Steps to Sustainability: Photosynthesis

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Tompkins Weekly 12-24-19

By Richard W. Franke

We meat-eaters often forget that when we eat animal flesh, we actually eat plants but in a most inefficient way. The animals we consume depend themselves on plants but are able to capture only about 10% of plant biomass for growth and/or tissue replacement. Put another way, it takes about 10 pounds of grain to produce one pound of beef. This is known in ecology as the “10% rule.”

Fortunately, the inefficiencies described by the 10% rule do not prevent earth’s plant and animal species from thriving. Our sun sends out daily 20 billion tons of photons as part of its solar wind. A tiny portion of this enormous energy blast is captured by two green food producers – phytoplankton in the oceans and green plant leaves on land. This process is called photosynthesis.

Image provided.

The secret of this amazing solar energy capture is the chlorophyll molecule. This molecule contains 137 atoms, one of them a magnesium atom surrounded by a ring of four nitrogen and five oxygen atoms and an extended tail of 55 carbon and 72 hydrogen atoms somewhat interwoven. The overall shape can be compared to a tadpole.

Exactly how the chlorophyll molecule snags photons – particles of light traveling at the speed of light – is not well understood. The chlorophyll molecule appeared possibly about 3.9 billion years ago, a little after the first living cells developed around 4 billion years back. Of course, 900 million years is a fair amount of time, even in evolutionary terms.

The overall process of photosynthesis is a little less mysterious but fairly complex. The light energy of the photons is channeled to split water into its chemical components: hydrogen and oxygen. The hydrogen is then applied to a second process where the plant uses CO2 to produce glucose, a sugar the plant can use to store energy. The oxygen (the O in H2O or water) is sent off as a byproduct.

Most or perhaps all biological and chemical processes on earth are influenced by temperature.

Scientists are only at the beginning of understanding the complex relationship between temperature and photosynthesis. Like many phenomena in nature, photosynthesis follows a common response curve in the shape of an upside-down “U.”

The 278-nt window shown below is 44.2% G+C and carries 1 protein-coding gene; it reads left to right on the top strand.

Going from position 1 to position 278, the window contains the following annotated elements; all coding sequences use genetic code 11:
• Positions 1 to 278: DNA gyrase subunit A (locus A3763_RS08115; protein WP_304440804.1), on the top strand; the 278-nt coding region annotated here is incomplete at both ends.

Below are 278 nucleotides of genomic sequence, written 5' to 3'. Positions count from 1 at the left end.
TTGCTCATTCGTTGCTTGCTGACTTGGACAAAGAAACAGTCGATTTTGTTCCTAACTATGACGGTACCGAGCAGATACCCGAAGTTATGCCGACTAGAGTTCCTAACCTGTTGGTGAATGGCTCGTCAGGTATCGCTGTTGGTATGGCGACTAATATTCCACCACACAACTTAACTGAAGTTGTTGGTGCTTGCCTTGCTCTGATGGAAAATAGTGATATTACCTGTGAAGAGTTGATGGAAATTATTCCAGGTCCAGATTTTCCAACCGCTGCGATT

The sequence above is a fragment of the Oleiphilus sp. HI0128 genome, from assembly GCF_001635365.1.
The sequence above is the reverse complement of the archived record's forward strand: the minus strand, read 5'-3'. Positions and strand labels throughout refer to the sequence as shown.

At least some current food crops are near the top of the U – a location labeled their “thermal optimum.” This implies that additional heat from global warming could tip them over the top of the U and actually lead to output declines. One study in India, published in 2001, found that a one-degree increase in average temperatures had no effect on yields, but a 2-degree Celsius (3.6 degrees Fahrenheit) temperature increase led to an 8.5% to 38% decline in irrigated wheat output. An Ohio study from 1999 found that photosynthesis in plants generally increases to 20 degrees C (68 degrees F) then plateaus as temperature rises to 35 degrees C (95 F). At 40 C or 95 F, photosynthesis ceases entirely. These findings suggest that global warming – while it may raise output in many areas (below or up to 95 F) and in many of the world’s warmest current climates with most of the world’s poorest people – it may decline.

Finally, besides its crucial role in manufacturing food for plants and thus eventually animals, photosynthesis plays a large role in maintaining (and possibly in creating) the balance of gases in the earth’s atmosphere – especially its oxygen content. As put by physicist Fritjof Capra: “By blending water and minerals from below with sunlight and CO2 from above, green plants link the earth and the sky.”

Richard W. Franke is professor emeritus of anthropology at Montclair State University, a resident of Ecovillage at Ithaca and a board member and treasurer of Sustainable Tompkins. To access all of Franke’s Steps to Sustainability Essays, go to

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